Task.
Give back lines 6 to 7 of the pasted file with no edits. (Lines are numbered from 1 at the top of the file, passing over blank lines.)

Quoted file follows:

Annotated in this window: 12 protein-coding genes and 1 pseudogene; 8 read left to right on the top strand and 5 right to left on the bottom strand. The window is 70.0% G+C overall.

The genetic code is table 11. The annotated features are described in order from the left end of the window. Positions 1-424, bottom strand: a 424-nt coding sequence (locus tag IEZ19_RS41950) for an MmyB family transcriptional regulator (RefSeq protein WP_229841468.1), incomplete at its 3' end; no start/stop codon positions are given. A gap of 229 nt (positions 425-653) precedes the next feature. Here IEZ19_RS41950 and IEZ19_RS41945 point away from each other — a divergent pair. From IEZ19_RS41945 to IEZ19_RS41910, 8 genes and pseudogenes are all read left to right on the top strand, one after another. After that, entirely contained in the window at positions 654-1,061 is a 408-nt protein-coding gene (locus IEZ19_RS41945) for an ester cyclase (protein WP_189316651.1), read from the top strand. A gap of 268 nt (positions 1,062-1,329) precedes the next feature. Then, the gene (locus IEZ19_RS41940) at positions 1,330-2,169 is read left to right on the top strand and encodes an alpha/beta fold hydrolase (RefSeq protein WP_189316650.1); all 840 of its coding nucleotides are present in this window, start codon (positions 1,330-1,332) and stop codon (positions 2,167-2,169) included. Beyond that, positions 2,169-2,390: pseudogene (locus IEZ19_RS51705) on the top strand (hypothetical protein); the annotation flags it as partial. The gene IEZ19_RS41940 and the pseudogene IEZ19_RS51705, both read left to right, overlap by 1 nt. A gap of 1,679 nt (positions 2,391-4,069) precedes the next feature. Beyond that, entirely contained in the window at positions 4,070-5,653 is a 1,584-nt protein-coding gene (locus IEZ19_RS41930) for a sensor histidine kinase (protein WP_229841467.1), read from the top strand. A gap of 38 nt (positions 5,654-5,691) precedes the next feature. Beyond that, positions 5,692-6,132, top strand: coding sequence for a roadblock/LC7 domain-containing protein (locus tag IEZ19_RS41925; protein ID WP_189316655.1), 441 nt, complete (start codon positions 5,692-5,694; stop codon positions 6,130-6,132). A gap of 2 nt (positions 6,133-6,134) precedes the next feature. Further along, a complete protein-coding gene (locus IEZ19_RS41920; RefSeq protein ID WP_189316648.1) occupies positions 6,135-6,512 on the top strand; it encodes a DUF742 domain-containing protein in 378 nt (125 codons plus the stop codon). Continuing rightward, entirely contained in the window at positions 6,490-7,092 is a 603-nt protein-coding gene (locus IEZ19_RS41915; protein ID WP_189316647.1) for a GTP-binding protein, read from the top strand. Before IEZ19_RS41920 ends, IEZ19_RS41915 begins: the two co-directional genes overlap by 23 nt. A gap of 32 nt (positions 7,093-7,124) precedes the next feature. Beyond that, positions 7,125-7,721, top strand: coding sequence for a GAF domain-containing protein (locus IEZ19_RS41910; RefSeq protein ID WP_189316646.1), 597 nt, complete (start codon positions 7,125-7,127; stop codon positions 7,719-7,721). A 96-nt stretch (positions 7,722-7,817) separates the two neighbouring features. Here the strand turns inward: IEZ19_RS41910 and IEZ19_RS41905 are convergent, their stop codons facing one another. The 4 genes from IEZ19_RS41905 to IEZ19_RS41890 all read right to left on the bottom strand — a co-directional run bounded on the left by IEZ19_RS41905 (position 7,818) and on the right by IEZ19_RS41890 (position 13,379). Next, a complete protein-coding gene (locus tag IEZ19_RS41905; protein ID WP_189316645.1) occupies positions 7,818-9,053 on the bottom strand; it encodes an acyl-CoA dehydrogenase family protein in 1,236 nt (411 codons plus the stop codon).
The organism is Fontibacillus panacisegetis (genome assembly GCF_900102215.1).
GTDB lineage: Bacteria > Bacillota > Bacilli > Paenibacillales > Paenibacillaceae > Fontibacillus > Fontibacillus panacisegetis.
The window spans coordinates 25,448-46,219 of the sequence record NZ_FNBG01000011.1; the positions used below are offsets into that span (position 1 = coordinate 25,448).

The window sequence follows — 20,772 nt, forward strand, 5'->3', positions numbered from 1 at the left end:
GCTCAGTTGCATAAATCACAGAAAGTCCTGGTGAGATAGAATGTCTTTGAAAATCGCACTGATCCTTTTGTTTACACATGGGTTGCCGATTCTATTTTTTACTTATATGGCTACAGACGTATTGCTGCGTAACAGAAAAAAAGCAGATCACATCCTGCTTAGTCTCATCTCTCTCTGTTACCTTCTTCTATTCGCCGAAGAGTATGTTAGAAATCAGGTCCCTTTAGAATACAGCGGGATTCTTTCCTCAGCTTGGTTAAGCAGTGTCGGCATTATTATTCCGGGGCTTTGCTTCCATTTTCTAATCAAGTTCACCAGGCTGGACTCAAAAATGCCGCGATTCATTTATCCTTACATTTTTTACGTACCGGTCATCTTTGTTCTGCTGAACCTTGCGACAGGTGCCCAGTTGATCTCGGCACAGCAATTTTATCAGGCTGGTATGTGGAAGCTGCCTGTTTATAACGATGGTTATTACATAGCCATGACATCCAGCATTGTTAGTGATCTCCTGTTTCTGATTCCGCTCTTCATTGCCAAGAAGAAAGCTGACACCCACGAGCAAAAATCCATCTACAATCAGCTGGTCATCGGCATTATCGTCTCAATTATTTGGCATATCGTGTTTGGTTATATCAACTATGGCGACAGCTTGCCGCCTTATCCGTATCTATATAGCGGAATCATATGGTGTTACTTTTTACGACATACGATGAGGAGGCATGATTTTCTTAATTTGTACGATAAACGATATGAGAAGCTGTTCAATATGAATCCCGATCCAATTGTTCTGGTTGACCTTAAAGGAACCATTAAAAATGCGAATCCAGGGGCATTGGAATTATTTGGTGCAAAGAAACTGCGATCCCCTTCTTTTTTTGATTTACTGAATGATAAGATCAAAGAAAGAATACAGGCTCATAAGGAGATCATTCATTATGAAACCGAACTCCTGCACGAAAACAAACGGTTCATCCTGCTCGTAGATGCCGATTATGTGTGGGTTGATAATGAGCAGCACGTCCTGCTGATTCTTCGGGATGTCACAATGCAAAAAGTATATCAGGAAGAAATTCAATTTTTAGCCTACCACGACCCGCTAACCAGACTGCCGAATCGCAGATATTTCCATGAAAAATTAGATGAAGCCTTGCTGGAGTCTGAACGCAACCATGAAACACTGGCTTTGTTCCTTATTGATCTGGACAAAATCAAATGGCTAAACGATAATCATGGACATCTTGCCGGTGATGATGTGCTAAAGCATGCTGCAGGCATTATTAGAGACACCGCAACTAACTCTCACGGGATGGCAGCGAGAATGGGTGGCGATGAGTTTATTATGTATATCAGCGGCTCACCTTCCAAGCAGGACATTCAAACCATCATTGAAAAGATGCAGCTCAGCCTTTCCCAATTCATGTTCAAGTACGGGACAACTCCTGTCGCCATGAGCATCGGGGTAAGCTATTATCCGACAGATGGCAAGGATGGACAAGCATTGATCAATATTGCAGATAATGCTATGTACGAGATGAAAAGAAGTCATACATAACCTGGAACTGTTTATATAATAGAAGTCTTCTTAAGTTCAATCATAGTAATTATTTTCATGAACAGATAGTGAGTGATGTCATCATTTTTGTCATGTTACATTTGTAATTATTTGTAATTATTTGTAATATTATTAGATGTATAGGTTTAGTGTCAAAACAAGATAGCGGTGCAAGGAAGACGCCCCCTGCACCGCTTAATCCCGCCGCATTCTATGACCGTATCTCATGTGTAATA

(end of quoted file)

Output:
The window sequence follows — 20,772 nt, forward strand, 5'->3', positions numbered from 1 at the left end:
GCTCAGTTGCATAAATCACAGAAAGTCCTGGTGAGATAGAATGTCTTTGAAAATCGCACTGATCCTTTTGTTTACACATGGGTTGCCGATTCTATTTTTTACTTATATGGCTACAGACGTATTGCTGCGTAACAGAAAAAAAGCAGATCACATCCTGCTTAGTCTCATCTCTCTCTGTTACCTTCTTCTATTCGCCGAAGAGTATGTTAGAAATCAGGTCCCTTTAGAATACAGCGGGATTCTTTCCTCAGCTTGGTTAAGCAGTGTCGGCATTATTATTCCGGGGCTTTGCTTCCATTTTCTAATCAAGTTCACCAGGCTGGACTCAAAAATGCCGCGATTCATTTATCCTTACATTTTTTACGTACCGGTCATCTTTGTTCTGCTGAACCTTGCGACAGGTGCCCAGTTGATCTCGGCACAGCAATTTTATCAGGCTGGTATGTGGAAGCTGCCTGTTTATAACGATGGTTATTACATAGCCATGACATCCAGCATTGTTAGTGATCTCCTGTTTCTGATTCCGCTCTTCATTGCCAAGAAGAAAGCTGACACCCACGAGCAAAAATCCATCTACAATCAGCTGGTCATCGGCATTATCGTCTCAATTATTTGGCATATCGTGTTTGGTTATATCAACTATGGCGACAGCTTGCCGCCTTATCCGTATCTATATAGCGGAATCATATGGTGTTACTTTTTACGACATACGATGAGGAGGCATGATTTTCTTAATTTGTACGATAAACGATATGAGAAGCTGTTCAATATGAATCCCGATCCAATTGTTCTGGTTGACCTTAAAGGAACCATTAAAAATGCGAATCCAGGGGCATTGGAATTATTTGGTGCAAAGAAACTGCGATCCCCTTCTTTTTTTGATTTACTGAATGATAAGATCAAAGAAAGAATACAGGCTCATAAGGAGATCATTCATTATGAAACCGAACTCCTGCACGAAAACAAACGGTTCATCCTGCTCGTAGATGCCGATTATGTGTGGGTTGATAATGAGCAGCACGTCCTGCTGATTCTTCGGGATGTCACAATGCAAAAAGTATATCAGGAAGAAATTCAATTTTTAGCCTACCACGACCCGCTAACCAGACTGCCGAATCGCAGATATTTCCATGAAAAATTAGATGAAGCCTTGCTGGAGTCTGAACGCAACCATGAAACACTGGCTTTGTTCCTTATTGATCTGGACAAAATCAAATGGCTAAACGATAATCATGGACATCTTGCCGGTGATGATGTGCTAAAGCATGCTGCAGGCATTATTAGAGACACCGCAACTAACTCTCACGGGATGGCAGCGAGAATGGGTGGCGATGAGTTTATTATGTATATCAGCGGCTCACCTTCCAAGCAGGACATTCAAACCATCATTGAAAAGATGCAGCTCAGCCTTTCCCAATTCATGTTCAAGTACGGGACAACTCCTGTCGCCATGAGCATCGGGGTAAGCTATTATCCGACAGATGGCAAGGATGGACAAGCATTGATCAATATTGCAGATAATGCTATGTACGAGATGAAAAGAAGTCATACATAACCTGGAACTGTTTATATAATAGAAGTCTTCTTAAGTTCAATCATAGTAATTATTTTCATGAACAGATAGTGAGTGATGTCATCATTTTTGTCATGTTACATTTGTAATTATTTGTAATTATTTGTAATATTATTAGATGTATAGGTTTAGTGTCAAAACAAGATAGCGGTGCAAGGAAGACGCCCCCTGCACCGCTTAATCCCGCCGCATTCTATGACCGTATCTCATGTGTAATA